May 13 – 19, 2022

Ukrainian journalists under threat, journalist in Crimea detained by Russia

  • Journalist Iryna Danilovich, who went missing April 29, was found May 11 by her lawyer detained by Russian authorities in Crimea. She has been charged with illegally handling explosives.

  • Tetyana Nakonechnaya, a correspondent for the Ukrainian ICTV channel, on May 18 posted a video on Facebook of her camera crew coming under shelling in Donbas. They all escaped unharmed.

  • The Kherson branch of Ukrainian public broadcaster Suspilne and the National Union of Journalists of Ukraine (NUJU) reported that on May 16, Oleksiy Vorontsov, one of the broadcaster’s engineers, was allegedly abducted by Russian forces from his apartment in occupied Kherson. The reports also said that Russian forces allegedly looted the public broadcaster’s building in Kherson, and intend to launch Tavria, a propaganda channel.

  • Zaborona reported that a three-member film crew–camera operator Mykola Dondyuk, journalist Vira Mironova, and photographer Ivan Chernichkin–came under heavy Russian fire on May 15 in Cherkaski Tishki village, near Kharkiv. They all escaped unharmed.

Ukraine restricts foreign journalists it says are Russian propagandists, RT journalists injured

  • Interfax Ukraine reported May 13 that Ukraine’s security service identified 13 foreign journalists as working for Russian propaganda and banned them from entering Ukraine for three years.

Russia seeks to further squeeze independent media, expel foreign correspondents

  • Russia’s State Duma, is set to consider legislation on May 24 that would allow authorities to invalidate the registration and accreditation of media outlets without a court order and hold newsrooms accountable for information they republish.

  • CBC/Radio-Canada reported May 18 that Russian authorities have moved to close the outlet’s Moscow bureau and cancel the visa and accreditations of its journalists in retaliation for Canada banning Russian state TV.

  • Meduza reported May 13 that a Russian court fined Radio Svoboda, Radio Free Europe/Radio Liberty’s Russian service, 12.8 million rubles (US$197,000) for refusing to remove “fakes” about the war in Ukraine.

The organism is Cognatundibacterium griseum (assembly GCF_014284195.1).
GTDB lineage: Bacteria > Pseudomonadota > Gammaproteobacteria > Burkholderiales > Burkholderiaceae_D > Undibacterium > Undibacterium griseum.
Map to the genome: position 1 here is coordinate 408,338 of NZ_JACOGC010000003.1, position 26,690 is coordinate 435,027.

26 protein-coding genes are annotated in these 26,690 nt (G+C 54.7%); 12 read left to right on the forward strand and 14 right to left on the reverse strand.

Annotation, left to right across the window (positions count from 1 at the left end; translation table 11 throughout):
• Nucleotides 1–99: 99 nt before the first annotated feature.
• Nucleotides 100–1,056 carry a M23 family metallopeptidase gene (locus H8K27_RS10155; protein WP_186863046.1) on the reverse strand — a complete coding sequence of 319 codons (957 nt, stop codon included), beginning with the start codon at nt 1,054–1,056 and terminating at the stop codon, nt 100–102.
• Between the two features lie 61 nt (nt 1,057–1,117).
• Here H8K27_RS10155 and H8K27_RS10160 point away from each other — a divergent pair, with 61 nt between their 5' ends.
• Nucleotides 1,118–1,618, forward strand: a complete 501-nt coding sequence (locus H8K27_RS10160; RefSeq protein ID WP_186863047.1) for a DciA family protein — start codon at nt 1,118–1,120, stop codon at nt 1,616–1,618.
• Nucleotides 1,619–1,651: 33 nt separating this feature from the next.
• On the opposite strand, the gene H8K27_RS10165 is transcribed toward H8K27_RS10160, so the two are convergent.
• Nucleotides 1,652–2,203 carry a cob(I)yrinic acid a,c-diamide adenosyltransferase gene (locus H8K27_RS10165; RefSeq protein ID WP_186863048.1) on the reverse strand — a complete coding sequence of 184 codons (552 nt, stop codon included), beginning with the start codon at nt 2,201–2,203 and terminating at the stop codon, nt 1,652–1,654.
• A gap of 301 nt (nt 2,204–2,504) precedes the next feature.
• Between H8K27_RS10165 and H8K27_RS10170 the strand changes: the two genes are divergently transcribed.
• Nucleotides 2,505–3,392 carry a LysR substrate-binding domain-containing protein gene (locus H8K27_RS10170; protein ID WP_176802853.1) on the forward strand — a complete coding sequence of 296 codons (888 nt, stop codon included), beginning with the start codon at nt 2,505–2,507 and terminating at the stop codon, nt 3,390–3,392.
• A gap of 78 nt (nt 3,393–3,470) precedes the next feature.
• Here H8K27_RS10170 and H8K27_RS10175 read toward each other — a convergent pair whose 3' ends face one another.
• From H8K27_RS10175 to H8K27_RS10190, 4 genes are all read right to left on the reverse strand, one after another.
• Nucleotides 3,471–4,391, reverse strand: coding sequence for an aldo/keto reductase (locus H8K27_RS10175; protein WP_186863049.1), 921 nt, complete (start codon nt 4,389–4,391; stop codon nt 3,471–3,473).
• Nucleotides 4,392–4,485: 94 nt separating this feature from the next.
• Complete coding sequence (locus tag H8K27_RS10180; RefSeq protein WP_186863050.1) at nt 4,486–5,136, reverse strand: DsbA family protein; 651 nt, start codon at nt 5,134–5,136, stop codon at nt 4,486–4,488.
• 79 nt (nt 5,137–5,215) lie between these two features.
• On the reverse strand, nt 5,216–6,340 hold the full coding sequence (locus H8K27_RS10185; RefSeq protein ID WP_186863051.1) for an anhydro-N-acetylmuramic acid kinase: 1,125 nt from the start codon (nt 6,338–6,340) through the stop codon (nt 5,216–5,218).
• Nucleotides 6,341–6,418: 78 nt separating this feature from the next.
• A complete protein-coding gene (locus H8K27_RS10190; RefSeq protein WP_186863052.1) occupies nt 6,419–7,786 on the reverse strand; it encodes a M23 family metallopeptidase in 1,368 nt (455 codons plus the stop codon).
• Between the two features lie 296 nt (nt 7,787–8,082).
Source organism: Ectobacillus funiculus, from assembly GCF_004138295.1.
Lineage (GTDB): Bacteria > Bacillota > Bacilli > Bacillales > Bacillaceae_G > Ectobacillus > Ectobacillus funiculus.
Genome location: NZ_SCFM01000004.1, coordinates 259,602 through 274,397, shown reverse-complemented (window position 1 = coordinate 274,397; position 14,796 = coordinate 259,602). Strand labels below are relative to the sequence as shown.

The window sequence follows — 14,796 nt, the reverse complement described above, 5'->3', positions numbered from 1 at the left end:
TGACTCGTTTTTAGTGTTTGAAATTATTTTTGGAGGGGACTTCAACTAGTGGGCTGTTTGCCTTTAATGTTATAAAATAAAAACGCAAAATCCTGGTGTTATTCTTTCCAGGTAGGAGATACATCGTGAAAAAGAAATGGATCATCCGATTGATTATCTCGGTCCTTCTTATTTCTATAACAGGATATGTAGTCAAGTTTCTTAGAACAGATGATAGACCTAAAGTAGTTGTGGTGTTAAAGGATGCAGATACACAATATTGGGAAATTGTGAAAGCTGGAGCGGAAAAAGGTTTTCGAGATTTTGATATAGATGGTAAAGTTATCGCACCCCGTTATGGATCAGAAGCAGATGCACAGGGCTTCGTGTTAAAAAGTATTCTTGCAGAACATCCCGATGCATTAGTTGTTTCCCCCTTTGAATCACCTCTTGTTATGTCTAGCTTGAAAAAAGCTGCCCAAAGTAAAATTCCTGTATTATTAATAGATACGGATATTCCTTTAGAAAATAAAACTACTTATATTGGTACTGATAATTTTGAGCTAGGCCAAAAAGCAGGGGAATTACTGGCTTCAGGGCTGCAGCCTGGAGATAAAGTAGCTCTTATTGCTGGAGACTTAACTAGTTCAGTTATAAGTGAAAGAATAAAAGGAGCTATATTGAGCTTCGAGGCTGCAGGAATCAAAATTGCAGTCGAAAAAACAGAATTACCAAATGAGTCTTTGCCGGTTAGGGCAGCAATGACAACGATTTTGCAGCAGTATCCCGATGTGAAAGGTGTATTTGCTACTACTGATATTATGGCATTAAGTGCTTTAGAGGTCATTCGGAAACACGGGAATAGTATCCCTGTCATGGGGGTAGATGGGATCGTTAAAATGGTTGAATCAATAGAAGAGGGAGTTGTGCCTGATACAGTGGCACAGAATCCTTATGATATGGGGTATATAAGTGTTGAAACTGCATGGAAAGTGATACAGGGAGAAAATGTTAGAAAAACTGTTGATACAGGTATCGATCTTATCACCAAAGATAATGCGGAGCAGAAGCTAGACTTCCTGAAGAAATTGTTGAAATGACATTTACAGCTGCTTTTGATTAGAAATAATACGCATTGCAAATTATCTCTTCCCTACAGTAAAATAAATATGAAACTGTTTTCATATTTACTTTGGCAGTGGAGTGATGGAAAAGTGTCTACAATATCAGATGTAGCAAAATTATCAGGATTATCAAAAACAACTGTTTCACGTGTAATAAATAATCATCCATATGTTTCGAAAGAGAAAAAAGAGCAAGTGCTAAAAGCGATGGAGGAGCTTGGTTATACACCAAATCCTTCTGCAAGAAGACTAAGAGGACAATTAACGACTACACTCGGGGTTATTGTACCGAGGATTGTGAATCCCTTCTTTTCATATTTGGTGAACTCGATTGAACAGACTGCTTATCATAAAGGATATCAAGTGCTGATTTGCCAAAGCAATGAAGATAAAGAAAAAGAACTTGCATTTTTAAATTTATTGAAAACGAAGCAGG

Ukrainian journalists report struggles, get help from Poland

  • NUJU reported May 13 that over 74% of Ukrainian media lack the funds to continue working; 90% of newsrooms have lost advertising revenue; and a quarter of local journalists are working without pay.

  • Polish media groups are providing equipment to Ukrainian journalists reporting inside the country and shelter to those who have fled. 

The work of a journalist killed in Ukraine gets international showing

  • Meduza reported that a film, which Lithuanian documentarian Mantas Kvedaravičius shot before his April 2 death in Mariupol, will be shown during the Cannes film festival. 
May 6 – 12, 2022

Journalists in Ukraine under threat

  • Zmina reports that the father of Iryna Danilovich, a journalist missing in Crimea, said he got access to a video allegedly showing plainclothes men abducting Danilovich at a bus station. The Crimean prosecutor’s office has opened criminal proceedings.

  • NUJU reports that over 80 journalists escaped the besieged southern city of Mariupol during March and April, and most are safe in unoccupied areas of Ukraine.

The Pulitzer Prizes honor Ukrainian journalists

  • The Pulitzer Prizes awarded a special citation to Ukraine’s journalists, praising the country’s reporters for their “courage, endurance and commitment to truthful reporting.”

Russia detains, searches, and charges journalists

  • Russian authorities detained and searched the homes of four Sota.Vision journalists and three Skat Media journalists amid Victory Day celebrations in Russia.

  • Sota.Vision reports that Russian authorities demanded that detained journalist Sergei Mikhailov, publisher of the Listok newspaper, delete the newspaper’s Telegram channel.

  • In a Telegram post, Novaya Gazeta journalist Ilya Azar says he was charged with “discrediting” the Russian army in a Facebook post. He faces a fine of 100,000 rubles (US$1,470).

European Union blames Russia for European cyberattack

  • TechCrunch reports that on May 10, the U.S., European Union, and the United Kingdom among other countries formally attributed a cyberattack that affected internet modems of tens of thousands of residents across central and eastern Europe to the Russian government. The EU noted that the cyberattack “took place one hour before” Russia invaded Ukraine.

Facebook withdraws request for guidance on Russia-Ukraine war content 

  • Meta, the parent company of Facebook, said on May 11 that it withdrew a policy guidance request regarding moderation of Russia-Ukraine war content, which its Oversight Board put forward. This is the first time Meta revoked one of their requests for policy guidance to the board. The company broadly cited “ongoing safety and security concerns” without going into details.
April 29 – May 5, 2022

Journalists in Ukraine under attack, one missing in Russian-occupied Crimea

  • Relatives and Ukraine’s journalist union (NUJU) reported that journalist and writer Natalia Harakoz died during the Russian attack on Mariupol after hiding in a basement; the circumstances of her death were unclear. 

  • Journalist Iryna Danilovich went missing in Crimea and unidentified men searched the family’s home.

  • Sky News published a video showing the outlet’s journalists fleeing shelling in Aleksandrovka, in the Donbas region. 

Ukrainian journalists freed from Russian detention speak out